WASHINGTON - Legislation was introduced in the U.S. House of Representatives yesterday that would make Maryland and at least 24 other states part of regional dairy compacts that would set the minimum price farmers are paid for their milk.
During a ceremony held on the lawn of the Capitol, a steady stream of lawmakers came to the podium to say the legislation is needed to provide farmers a fair price for their milk and to guarantee consumers a supply of local fresh milk.
Low milk prices at the farm have been blamed for the steady decline in dairy farms across the country.
In introducing the legislation, Rep. Asa Hutchinson, an Arkansas Republican, said his state had 1,600 milk producers 25 years ago and "today, it's under 450 and falling rapidly."
The situation is similar in most other milk-producing states. Thirty percent of Maryland's dairy farms have gone out of business in the past 10 years.
"Prices are just too low; nobody is making a profit," said Lisa Schwartzbeck, a 33- year-old dairy farmer from Union Bridge, who came to Capitol Hill to participate in the ceremony. "I don't know how we can continue going on. There has to be stability in prices at some time."
The legislation introduced yesterday would reauthorize the 4-year-old Northeast Dairy compact that is composed of Maine, Vermont, New Hampshire, Massachusetts, Rhode Island and Connecticut.
The bill would also bring Maryland, Delaware, Pennsylvania, New York and New Jersey into the group.
A new Southern Dairy Compact would be made up of 14 Southern and Midwestern states.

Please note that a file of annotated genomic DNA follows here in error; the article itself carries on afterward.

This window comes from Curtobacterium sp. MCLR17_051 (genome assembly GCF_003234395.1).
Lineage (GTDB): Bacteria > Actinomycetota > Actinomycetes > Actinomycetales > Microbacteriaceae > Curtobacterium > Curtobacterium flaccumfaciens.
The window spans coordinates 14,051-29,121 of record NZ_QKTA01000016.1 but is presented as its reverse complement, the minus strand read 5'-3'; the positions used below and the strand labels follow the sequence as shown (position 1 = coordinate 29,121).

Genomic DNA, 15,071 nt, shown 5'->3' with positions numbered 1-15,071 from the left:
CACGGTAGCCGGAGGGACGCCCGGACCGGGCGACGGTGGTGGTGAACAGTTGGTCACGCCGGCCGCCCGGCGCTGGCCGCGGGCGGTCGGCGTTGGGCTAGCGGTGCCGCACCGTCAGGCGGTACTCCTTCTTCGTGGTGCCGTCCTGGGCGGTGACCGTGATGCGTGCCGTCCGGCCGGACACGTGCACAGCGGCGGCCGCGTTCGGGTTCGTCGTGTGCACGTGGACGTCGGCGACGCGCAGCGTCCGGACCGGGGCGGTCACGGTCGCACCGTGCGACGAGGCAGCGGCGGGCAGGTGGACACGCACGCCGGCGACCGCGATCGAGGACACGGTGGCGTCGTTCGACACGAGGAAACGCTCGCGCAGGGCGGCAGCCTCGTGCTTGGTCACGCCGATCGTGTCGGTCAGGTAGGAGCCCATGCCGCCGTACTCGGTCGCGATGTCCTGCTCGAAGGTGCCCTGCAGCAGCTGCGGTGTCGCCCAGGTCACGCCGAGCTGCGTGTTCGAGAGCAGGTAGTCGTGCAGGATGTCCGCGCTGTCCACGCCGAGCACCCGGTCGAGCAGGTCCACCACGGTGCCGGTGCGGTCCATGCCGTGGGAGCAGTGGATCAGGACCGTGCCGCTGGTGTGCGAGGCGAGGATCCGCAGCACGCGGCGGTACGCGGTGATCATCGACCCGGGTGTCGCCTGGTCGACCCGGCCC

Under the bill, the states in the compact would collectively set a minimum price that the region's dairy farmers could charge.
A previous compact bill was defeated in Congress two years ago. Hutchinson expressed confidence that this would not happen again. He said the new bill already has 155 House members signed on as supporters, including the entire Maryland delegation.
Opponents of compact legislation, including dairy processors and supermarket chains, argue that compacts actually boost retail milk prices.
More than 100 members of Congress have signed a letter to Speaker Dennis Hastert opposing compacts.
Rep. Peter Sessions, a Texas Republican, said the compacts amounted to building "trades zones within our borders," as Congress works to tear down foreign trade barriers.
"They are the antithesis of a free trade market," Sessions added.
A University of Connecticut study released yesterday blamed the supermarkets and the dairy processors for most of the milk price increases in the Northeast compact states.